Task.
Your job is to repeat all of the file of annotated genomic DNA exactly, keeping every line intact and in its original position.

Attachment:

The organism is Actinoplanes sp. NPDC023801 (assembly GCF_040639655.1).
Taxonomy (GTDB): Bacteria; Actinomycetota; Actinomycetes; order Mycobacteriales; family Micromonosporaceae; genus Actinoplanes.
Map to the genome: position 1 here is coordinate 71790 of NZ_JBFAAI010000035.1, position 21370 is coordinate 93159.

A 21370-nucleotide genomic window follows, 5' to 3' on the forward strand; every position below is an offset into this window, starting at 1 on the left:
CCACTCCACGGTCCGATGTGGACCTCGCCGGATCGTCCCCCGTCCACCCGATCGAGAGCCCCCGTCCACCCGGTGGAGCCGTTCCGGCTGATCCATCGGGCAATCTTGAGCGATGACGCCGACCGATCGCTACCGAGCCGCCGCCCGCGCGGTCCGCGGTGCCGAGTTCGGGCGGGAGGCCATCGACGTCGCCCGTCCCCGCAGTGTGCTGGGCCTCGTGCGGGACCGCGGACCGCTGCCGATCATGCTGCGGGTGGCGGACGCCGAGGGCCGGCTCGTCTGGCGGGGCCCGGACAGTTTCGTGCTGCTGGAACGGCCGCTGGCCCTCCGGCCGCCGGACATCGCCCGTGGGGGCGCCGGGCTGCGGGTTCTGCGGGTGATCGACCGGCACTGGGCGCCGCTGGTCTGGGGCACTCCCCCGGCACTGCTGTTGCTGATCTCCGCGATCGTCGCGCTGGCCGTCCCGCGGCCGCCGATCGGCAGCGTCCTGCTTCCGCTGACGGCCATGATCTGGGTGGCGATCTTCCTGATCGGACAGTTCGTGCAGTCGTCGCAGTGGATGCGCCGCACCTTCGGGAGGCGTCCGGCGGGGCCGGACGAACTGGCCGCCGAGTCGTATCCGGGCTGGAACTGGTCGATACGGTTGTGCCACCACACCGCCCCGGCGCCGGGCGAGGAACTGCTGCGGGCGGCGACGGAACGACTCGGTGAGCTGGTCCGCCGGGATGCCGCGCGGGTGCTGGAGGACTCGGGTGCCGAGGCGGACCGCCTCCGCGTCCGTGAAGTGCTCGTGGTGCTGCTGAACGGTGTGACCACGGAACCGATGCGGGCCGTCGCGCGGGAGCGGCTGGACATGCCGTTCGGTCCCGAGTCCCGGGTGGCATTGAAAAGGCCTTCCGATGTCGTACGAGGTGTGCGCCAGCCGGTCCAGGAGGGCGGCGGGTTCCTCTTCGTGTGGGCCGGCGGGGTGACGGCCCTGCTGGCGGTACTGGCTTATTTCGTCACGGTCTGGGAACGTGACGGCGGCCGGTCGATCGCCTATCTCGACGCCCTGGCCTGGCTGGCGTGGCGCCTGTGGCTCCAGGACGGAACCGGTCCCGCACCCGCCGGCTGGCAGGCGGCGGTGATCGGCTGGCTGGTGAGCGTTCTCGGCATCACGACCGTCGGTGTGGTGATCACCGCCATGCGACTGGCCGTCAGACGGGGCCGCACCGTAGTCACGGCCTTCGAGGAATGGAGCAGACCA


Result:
The organism is Actinoplanes sp. NPDC023801 (assembly GCF_040639655.1).
Taxonomy (GTDB): Bacteria; Actinomycetota; Actinomycetes; order Mycobacteriales; family Micromonosporaceae; genus Actinoplanes.
Map to the genome: position 1 here is coordinate 71790 of NZ_JBFAAI010000035.1, position 21370 is coordinate 93159.

A 21370-nucleotide genomic window follows, 5' to 3' on the forward strand; every position below is an offset into this window, starting at 1 on the left:
CCACTCCACGGTCCGATGTGGACCTCGCCGGATCGTCCCCCGTCCACCCGATCGAGAGCCCCCGTCCACCCGGTGGAGCCGTTCCGGCTGATCCATCGGGCAATCTTGAGCGATGACGCCGACCGATCGCTACCGAGCCGCCGCCCGCGCGGTCCGCGGTGCCGAGTTCGGGCGGGAGGCCATCGACGTCGCCCGTCCCCGCAGTGTGCTGGGCCTCGTGCGGGACCGCGGACCGCTGCCGATCATGCTGCGGGTGGCGGACGCCGAGGGCCGGCTCGTCTGGCGGGGCCCGGACAGTTTCGTGCTGCTGGAACGGCCGCTGGCCCTCCGGCCGCCGGACATCGCCCGTGGGGGCGCCGGGCTGCGGGTTCTGCGGGTGATCGACCGGCACTGGGCGCCGCTGGTCTGGGGCACTCCCCCGGCACTGCTGTTGCTGATCTCCGCGATCGTCGCGCTGGCCGTCCCGCGGCCGCCGATCGGCAGCGTCCTGCTTCCGCTGACGGCCATGATCTGGGTGGCGATCTTCCTGATCGGACAGTTCGTGCAGTCGTCGCAGTGGATGCGCCGCACCTTCGGGAGGCGTCCGGCGGGGCCGGACGAACTGGCCGCCGAGTCGTATCCGGGCTGGAACTGGTCGATACGGTTGTGCCACCACACCGCCCCGGCGCCGGGCGAGGAACTGCTGCGGGCGGCGACGGAACGACTCGGTGAGCTGGTCCGCCGGGATGCCGCGCGGGTGCTGGAGGACTCGGGTGCCGAGGCGGACCGCCTCCGCGTCCGTGAAGTGCTCGTGGTGCTGCTGAACGGTGTGACCACGGAACCGATGCGGGCCGTCGCGCGGGAGCGGCTGGACATGCCGTTCGGTCCCGAGTCCCGGGTGGCATTGAAAAGGCCTTCCGATGTCGTACGAGGTGTGCGCCAGCCGGTCCAGGAGGGCGGCGGGTTCCTCTTCGTGTGGGCCGGCGGGGTGACGGCCCTGCTGGCGGTACTGGCTTATTTCGTCACGGTCTGGGAACGTGACGGCGGCCGGTCGATCGCCTATCTCGACGCCCTGGCCTGGCTGGCGTGGCGCCTGTGGCTCCAGGACGGAACCGGTCCCGCACCCGCCGGCTGGCAGGCGGCGGTGATCGGCTGGCTGGTGAGCGTTCTCGGCATCACGACCGTCGGTGTGGTGATCACCGCCATGCGACTGGCCGTCAGACGGGGCCGCACCGTAGTCACGGCCTTCGAGGAATGGAGCAGACCA